Is the Charitable Deduction Worth Keeping?
House Republicans are preparing a tax reform plan that would lower personal income tax rates for many households, increase the standard deduction, and eliminate all itemized deductions — except those for mortgage interest and charitable contributions. Lowering marginal tax rates while tightening loopholes is hard to argue with — but why keep those two?
The charitable contribution as a tax expenditure
Both deductions are examples of tax expenditures. Unlike a simple cut in tax rates, which would leave money in the hands of taxpayers to spend or save as they wish, a tax expenditure is conditional. It leaves money to taxpayers only if they use it in a way the government approves of. The mortgage deduction requires that taxpayers use the money to pay interest on a home mortgage, while the charitable deduction requires them to contribute to tax-qualified organizations.
A tax expenditure is just as real as any other government outlay. Other things equal, eliminating a tax expenditure would bring in more revenue that the government could use to reduce other taxes, buy something else it could not otherwise fit into the budget, or reduce the federal debt.
To decide whether any given tax expenditure is justified, we need to answer two questions: First, does it buy something that is worthy of government support? Second, does it do so more effectively than making a direct expenditure, or than lowering taxes and letting people spend their money however they like?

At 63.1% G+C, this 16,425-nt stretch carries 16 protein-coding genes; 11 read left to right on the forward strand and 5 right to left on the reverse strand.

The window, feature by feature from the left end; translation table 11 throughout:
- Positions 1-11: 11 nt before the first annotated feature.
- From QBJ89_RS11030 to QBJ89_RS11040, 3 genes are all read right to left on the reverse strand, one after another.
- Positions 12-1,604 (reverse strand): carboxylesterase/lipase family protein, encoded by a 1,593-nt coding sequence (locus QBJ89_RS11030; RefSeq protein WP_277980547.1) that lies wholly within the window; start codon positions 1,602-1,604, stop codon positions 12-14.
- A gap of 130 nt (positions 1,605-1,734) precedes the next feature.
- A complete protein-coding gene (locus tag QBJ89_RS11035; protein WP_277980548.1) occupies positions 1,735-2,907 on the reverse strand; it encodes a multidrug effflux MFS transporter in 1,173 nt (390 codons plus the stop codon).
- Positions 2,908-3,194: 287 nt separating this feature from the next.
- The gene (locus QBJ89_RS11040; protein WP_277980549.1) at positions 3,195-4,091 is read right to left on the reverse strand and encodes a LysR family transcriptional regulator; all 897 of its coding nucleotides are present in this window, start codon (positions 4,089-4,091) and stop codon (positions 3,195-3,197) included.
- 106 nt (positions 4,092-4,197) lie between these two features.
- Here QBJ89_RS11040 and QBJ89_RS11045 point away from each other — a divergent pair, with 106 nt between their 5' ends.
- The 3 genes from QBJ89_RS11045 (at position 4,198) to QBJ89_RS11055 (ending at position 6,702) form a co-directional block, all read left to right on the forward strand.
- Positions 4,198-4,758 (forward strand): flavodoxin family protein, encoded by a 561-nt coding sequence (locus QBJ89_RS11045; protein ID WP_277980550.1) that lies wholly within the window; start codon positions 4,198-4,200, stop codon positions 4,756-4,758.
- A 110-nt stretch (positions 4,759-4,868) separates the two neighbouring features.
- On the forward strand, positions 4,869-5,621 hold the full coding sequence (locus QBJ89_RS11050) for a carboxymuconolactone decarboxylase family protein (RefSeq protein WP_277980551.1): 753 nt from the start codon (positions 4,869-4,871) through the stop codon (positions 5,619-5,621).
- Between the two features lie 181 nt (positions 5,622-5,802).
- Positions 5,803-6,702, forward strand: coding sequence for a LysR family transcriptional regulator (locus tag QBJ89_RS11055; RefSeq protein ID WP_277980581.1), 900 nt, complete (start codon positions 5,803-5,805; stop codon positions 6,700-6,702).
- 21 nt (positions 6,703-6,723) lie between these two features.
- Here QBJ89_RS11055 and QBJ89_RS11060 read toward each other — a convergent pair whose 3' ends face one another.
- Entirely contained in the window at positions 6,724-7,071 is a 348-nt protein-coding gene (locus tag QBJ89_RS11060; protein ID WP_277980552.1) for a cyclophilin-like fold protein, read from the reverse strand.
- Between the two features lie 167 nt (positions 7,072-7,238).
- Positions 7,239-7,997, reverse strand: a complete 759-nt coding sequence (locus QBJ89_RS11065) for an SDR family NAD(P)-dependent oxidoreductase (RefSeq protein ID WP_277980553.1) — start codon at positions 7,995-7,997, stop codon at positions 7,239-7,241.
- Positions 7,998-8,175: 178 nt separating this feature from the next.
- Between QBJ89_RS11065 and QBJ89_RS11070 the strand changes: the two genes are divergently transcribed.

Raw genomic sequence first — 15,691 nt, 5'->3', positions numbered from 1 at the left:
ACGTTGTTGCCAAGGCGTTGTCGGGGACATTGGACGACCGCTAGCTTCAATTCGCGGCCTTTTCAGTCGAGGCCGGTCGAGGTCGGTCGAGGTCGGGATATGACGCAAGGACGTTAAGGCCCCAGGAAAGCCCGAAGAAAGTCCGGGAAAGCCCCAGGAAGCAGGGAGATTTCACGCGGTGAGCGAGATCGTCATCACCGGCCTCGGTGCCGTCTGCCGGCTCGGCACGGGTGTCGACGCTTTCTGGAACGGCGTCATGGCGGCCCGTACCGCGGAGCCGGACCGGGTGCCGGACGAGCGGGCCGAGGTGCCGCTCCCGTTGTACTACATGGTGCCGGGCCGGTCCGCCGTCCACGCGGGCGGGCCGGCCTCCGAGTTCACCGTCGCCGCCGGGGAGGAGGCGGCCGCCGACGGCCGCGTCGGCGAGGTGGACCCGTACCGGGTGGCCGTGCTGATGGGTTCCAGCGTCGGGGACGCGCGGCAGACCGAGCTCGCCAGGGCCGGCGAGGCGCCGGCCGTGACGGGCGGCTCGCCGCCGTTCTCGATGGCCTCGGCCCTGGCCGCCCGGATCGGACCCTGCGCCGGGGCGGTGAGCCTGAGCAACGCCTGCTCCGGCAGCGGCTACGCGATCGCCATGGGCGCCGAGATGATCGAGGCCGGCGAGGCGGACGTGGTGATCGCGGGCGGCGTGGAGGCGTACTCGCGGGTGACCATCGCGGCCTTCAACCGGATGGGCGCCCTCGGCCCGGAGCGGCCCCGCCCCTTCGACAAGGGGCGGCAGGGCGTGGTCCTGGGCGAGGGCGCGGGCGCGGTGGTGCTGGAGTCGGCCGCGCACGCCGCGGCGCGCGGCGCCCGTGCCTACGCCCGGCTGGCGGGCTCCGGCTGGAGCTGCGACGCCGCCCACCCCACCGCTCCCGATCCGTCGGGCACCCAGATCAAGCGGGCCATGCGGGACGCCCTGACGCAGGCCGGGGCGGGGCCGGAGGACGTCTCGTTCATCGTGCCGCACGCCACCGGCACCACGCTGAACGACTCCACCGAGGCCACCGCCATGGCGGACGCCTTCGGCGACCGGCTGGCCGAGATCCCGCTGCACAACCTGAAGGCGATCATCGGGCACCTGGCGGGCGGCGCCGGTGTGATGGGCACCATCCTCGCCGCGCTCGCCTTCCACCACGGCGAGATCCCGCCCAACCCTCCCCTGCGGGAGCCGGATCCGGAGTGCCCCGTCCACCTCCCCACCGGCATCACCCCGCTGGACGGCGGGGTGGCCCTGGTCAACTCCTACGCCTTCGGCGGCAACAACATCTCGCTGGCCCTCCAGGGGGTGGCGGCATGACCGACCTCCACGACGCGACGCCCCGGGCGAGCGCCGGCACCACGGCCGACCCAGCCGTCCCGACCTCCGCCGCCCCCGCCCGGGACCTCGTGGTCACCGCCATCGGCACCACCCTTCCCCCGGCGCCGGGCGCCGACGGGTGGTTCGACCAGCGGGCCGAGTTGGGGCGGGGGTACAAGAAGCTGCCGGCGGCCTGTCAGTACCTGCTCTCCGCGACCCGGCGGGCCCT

The mortgage deduction is a relatively easy case. Its ostensible purpose is to subsidize home ownership for the middle class. Not everyone would accept that as a worthy objective, but even if we do, the deduction does not (as I have written elsewhere), accomplish its purpose effectively. The average middle-class household gets less than $200 a year in benefits while those with high incomes get thousands, and renters get nothing at all. If more people understood who actually gets the benefits of this tax break, it would lose much of its popularity.
The charitable deduction is a more complicated case because it benefits not only those who claim the deduction on their tax returns (predominantly upper-income taxpayers), but also the organizations that receive the contributions and the beneficiaries of those organizations. To evaluate the charitable deduction, then, we need to know what it buys.